Main Article Content
Metastatic breast cancer patients may acquire oral morbidity from therapeutic procedures. A common adverse event (AE) of the Mammalian target of rapamycin (mTOR) inhibitor is associated stomatitis (mIAS) secondary to mTOR inhibitor therapy, which have a negative impact on the quality of life, therapy adherence and health care expenses. A multidisciplinary team strategy is essential for reducing mIAS and capitalize on therapy advantages for breast cancer patients. We discuss the pathophysiology, diagnosis, and natural history of mIAS in this review. In the context of promoting a coordinated team care approach to optimizing patient care, current and new management policies are outlined for the prevention and treatment of mIAS. Types of Studies Reviewed: We piloted different research from 2007 through 2019 using the terms “stomatitis,” “mIAS,” “mTOR,” “everolimus,” “oral care.” And “metastatic breast cancer,” We have chosen papers from peer-reviewed journals reporting controlled trials and evidence-based guidance. Results: Cytototoxic chemical or radiation therapy causes, clinical presentation, and paradigms of therapy can distinguish mIAS from mucositis. The continuum of patient oral health care may include specific preventive and therapeutic leadership approaches. Practical consequences: Oral health providers are at the forefront of oral health care for patients who have metastatic breast cancer and are uniquely positioned to deliver patient education, to advocate precise reporting of mIAS, and to encourage early identification, monitoring and rapid intervention to reduce the serious and time-limiting dose of this manageable AE.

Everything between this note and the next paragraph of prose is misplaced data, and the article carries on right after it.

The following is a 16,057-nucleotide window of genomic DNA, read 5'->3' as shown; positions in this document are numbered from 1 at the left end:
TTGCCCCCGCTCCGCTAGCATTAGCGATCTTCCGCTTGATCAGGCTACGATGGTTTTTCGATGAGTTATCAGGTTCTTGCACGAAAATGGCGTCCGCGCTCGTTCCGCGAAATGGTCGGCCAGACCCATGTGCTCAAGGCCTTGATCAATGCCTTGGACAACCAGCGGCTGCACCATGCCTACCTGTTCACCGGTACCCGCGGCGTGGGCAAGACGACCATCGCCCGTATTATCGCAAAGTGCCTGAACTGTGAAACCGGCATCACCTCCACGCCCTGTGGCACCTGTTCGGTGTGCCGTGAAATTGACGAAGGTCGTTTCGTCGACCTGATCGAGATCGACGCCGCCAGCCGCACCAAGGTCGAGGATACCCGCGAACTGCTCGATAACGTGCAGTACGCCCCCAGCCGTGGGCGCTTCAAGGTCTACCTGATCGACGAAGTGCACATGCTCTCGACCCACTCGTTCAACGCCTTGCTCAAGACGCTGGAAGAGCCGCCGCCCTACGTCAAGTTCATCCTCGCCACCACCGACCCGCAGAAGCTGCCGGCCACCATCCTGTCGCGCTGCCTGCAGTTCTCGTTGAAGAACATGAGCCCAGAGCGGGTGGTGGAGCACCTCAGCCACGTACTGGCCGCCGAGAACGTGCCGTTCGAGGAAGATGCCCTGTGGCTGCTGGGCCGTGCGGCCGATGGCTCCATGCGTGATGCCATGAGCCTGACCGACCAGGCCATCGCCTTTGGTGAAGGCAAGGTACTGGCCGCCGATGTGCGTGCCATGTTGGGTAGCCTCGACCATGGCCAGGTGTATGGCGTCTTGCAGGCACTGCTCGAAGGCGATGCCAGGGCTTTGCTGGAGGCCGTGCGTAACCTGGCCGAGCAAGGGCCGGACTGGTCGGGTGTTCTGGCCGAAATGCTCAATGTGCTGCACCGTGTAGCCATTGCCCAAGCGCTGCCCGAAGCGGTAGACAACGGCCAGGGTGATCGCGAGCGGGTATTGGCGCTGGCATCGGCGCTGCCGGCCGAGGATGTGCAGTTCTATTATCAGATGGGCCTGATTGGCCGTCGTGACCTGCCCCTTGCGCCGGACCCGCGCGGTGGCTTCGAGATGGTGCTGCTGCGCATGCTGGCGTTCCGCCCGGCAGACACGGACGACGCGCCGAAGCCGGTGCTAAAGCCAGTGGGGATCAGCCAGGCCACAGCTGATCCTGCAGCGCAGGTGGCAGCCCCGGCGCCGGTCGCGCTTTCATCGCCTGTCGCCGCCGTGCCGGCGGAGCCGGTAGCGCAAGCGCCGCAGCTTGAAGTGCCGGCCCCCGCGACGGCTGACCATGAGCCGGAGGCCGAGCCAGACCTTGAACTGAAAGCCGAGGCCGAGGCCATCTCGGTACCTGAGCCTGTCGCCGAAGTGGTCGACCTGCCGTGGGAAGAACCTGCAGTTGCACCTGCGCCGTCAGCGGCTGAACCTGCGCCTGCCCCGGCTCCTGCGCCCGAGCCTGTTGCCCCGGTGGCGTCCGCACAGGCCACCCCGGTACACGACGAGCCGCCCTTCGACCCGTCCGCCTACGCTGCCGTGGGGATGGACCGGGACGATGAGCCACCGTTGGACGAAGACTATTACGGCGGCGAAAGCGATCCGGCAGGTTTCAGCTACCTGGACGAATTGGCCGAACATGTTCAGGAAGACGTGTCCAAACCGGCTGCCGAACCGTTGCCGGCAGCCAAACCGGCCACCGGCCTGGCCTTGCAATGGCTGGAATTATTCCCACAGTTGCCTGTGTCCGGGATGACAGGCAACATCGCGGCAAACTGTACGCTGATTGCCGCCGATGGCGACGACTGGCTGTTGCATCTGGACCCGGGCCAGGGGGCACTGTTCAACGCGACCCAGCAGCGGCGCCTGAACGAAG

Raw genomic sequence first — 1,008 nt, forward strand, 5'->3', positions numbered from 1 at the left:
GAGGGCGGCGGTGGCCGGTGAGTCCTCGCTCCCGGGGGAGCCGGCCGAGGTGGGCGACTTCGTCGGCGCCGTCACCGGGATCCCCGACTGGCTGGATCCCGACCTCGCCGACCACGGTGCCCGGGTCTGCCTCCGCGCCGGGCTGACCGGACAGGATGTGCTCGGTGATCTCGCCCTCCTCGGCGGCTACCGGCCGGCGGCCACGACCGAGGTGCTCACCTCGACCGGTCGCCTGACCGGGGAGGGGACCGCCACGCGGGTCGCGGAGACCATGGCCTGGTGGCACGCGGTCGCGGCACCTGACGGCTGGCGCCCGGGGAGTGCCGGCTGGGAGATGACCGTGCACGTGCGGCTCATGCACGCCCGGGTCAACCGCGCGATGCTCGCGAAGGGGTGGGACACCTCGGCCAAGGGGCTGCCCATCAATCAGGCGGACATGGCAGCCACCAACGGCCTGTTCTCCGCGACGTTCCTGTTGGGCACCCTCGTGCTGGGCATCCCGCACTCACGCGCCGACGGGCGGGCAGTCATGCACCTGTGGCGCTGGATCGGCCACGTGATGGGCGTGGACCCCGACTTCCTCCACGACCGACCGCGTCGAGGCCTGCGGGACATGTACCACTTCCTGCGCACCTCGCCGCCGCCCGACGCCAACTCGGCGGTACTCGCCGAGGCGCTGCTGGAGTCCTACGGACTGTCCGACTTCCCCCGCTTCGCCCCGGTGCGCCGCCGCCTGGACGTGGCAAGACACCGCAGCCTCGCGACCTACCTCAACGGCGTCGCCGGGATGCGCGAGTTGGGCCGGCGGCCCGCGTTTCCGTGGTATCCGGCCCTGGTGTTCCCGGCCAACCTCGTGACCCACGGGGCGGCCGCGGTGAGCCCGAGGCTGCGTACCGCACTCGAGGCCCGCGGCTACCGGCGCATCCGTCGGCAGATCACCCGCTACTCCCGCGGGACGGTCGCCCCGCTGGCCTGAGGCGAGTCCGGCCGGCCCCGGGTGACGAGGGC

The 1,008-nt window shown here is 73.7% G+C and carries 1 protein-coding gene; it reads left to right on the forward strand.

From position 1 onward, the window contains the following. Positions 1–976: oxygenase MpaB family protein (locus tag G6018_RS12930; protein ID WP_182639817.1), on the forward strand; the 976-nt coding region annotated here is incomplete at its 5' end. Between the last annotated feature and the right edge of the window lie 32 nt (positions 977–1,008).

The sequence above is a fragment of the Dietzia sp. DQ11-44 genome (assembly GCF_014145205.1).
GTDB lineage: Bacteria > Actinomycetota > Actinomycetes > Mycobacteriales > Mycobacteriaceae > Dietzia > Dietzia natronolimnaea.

This work is licensed under a Creative Commons Attribution-NonCommercial-NoDerivatives 4.0 International License.